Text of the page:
Airport security is the war in microcosm

Here is a quick calculation by Dana Milbank (h/t: IsraelMatzav):

El Al, Israel’s national carrier, reported spending $107,828,000 on security in 2009 for the 1.9 million passengers it carried. That works out to about $56.75 per passenger. The United States, by contrast, spent $5.33 billion on aviation security in fiscal 2010, and the air travel system handled 769.6 million passengers in 2009 (a low year), according to the Bureau of Transportation Statistics. That amounts to $6.93 per passenger.

Hmm, you get what you pay for, apparently. Milbank’s point is that the overall cost would be astronomical, while IsraelMatzav says that passengers could simply be asked to pay an extra $50 or so per ticket. Two ways of looking at the same number.

While our government is capable of throwing a large amount of money and other people’s inconvenience (for an absolutely incredible example, watch the video below) at the problem, it can’t be solved by the present system.

The TSA employs standard procedures that are applied to everyone “by the book.” Officers are obviously not encouraged or permitted to exercise initiative with respect to the procedures that are documented. The terrorist, on the other hand, has no difficulty in learning exactly what these procedures are and has complete freedom to think creatively about how to circumvent them.

It’s no contest. Humans dominated the earth’s ecosystems by using their large, creative brains. A rule book, no matter how carefully crafted, can’t possibly compete with a human brain.

The Israeli system — profiling in many dimensions, using screeners who talk to the passengers and look for behavioral clues to escalate the degree of scrutiny, multiple levels of security, methods that are not disclosed, etc. — is designed to pit intelligence against intelligence.

Milbank suggests that we cannot use the Israeli system because of the cost. But I don’t think that’s the major obstacle. As IsraelMatzav suggested, there ways to pay for it. I think the problem is that we’ve developed a culture in which anything discriminatory is taboo (and invites lawsuits). And the discrimination need not be racial or ethnic — you are simply not allowed to single anyone out, ever, for anything, unless it’s done by a legal proceeding.

The Israeli system is inherently discriminatory, because only by discriminating in some way is it possible to focus enough to have a good chance of detecting an actual terrorist. Apparently our government thinks that it’s easier to break the taboo on strangers touching your genitals than the one against discrimination. Which might be true, but it’s still ineffective.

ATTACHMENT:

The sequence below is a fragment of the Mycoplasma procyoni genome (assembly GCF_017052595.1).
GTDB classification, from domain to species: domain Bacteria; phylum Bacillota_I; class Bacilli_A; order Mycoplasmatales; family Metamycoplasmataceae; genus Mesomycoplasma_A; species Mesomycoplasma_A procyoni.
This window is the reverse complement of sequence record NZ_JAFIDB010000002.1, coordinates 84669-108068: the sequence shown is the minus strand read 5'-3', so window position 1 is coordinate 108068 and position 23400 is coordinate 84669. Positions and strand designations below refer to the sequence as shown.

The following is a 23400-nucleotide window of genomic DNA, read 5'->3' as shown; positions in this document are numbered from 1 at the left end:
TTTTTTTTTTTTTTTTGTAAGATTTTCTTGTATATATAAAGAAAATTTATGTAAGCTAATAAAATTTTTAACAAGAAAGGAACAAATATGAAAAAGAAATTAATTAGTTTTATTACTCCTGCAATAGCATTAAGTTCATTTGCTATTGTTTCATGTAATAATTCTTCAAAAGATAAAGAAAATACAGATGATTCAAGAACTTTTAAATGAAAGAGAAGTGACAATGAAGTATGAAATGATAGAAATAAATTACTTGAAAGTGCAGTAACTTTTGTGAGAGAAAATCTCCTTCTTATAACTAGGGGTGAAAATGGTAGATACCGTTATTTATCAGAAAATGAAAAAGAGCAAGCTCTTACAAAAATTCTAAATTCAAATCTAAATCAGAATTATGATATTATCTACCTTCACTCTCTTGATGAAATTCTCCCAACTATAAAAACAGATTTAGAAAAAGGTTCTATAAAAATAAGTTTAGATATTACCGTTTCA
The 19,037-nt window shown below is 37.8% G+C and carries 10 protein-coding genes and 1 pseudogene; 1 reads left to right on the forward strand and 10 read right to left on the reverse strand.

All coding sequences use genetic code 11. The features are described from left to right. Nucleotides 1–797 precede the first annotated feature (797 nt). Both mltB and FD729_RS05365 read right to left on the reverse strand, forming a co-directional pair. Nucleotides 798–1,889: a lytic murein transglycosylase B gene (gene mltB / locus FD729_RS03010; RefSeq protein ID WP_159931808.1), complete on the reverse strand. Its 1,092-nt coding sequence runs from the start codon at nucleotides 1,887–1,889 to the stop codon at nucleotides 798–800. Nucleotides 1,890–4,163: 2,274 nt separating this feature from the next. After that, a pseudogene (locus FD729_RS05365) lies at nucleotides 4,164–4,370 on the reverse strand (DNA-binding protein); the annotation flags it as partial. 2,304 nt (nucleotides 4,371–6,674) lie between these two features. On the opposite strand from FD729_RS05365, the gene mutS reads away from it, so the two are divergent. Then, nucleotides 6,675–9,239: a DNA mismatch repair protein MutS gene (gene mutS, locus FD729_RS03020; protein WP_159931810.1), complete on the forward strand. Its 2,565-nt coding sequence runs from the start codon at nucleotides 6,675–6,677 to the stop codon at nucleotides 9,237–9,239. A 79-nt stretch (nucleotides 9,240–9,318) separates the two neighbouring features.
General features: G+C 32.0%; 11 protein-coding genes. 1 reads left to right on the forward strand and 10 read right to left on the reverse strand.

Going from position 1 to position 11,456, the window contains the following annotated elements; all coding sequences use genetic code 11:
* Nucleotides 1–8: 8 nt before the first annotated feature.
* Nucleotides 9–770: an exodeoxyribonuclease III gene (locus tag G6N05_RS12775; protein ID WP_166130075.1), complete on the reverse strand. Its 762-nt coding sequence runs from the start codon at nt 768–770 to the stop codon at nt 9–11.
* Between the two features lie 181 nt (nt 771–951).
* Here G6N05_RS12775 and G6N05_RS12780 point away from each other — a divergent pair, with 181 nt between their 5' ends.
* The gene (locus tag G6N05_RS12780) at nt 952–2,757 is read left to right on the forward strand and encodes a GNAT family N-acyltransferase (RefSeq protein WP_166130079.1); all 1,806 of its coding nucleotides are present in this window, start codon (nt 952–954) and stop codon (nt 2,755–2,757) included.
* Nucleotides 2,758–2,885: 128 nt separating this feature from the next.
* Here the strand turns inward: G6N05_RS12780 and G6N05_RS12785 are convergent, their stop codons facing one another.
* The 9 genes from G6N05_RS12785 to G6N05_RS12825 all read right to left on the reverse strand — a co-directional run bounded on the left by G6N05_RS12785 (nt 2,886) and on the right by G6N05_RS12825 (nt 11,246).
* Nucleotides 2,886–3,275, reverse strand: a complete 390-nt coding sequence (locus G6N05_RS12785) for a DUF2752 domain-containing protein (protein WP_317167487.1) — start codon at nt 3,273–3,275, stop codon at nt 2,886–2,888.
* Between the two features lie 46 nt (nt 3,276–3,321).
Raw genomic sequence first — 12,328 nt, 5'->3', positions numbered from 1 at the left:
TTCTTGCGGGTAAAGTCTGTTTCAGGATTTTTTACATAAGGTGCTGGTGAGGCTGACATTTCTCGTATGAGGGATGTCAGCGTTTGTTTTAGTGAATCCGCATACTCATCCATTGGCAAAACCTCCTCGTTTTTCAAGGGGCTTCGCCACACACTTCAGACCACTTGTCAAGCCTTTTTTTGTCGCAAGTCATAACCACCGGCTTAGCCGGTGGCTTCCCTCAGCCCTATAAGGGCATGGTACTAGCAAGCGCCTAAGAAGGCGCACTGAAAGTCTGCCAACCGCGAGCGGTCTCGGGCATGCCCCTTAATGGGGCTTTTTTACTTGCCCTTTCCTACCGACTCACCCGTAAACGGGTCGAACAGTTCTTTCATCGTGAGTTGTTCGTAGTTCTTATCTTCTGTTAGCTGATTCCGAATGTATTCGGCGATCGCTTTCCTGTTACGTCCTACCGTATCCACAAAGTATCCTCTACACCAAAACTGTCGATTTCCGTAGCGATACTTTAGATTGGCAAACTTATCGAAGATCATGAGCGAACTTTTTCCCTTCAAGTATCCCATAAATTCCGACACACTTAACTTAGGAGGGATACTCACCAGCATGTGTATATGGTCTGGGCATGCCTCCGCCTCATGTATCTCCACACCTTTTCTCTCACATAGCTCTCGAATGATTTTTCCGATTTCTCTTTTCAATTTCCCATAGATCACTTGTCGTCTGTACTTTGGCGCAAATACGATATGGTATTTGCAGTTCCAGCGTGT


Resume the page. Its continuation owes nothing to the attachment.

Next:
Airport security is a much larger issue in microcosm: the difficulty of fighting an asymmetric war. Airline terrorism is only a small part of the war between the West and radical Islam. What’s important about it is that it may be giving rise to the first time the larger society in the US has actually had to deal with explicitly giving something up as a result of the war.

Some of the confusion is due to the fact that our government hasn’t faced the reality, named the enemy, acknowledged the need for sacrifice, and taken steps to spread it around in a more equal way. Until we begin to see the struggle we are in clearly, we are going to continue to be frustrated and angry — and we won’t prevail.

I promised a video. Take some people who not paid very well to do a job  that they know is impossible with the tools they are given. Tell them that a byproduct of the Sisyphean task they are charged with is  that their ‘clients’ are likely to also be frustrated, annoyed and hostile. Here’s the result:

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One Response to “Airport security is the war in microcosm”

  1. NormanF says:

    America is not ready to acknowledge Islam poses a danger to its national security. And until it does, we’re going to continue to have the absurd state of affairs at American airports in which every one is equally checked to avoid having to acknowledge almost all the terrorism is committed by one identifiable group of people: Muslims. That’s why is not politically correct to do profiling at US airports despite the fact profiling is a normal and non-controversial aspect of police work in this country.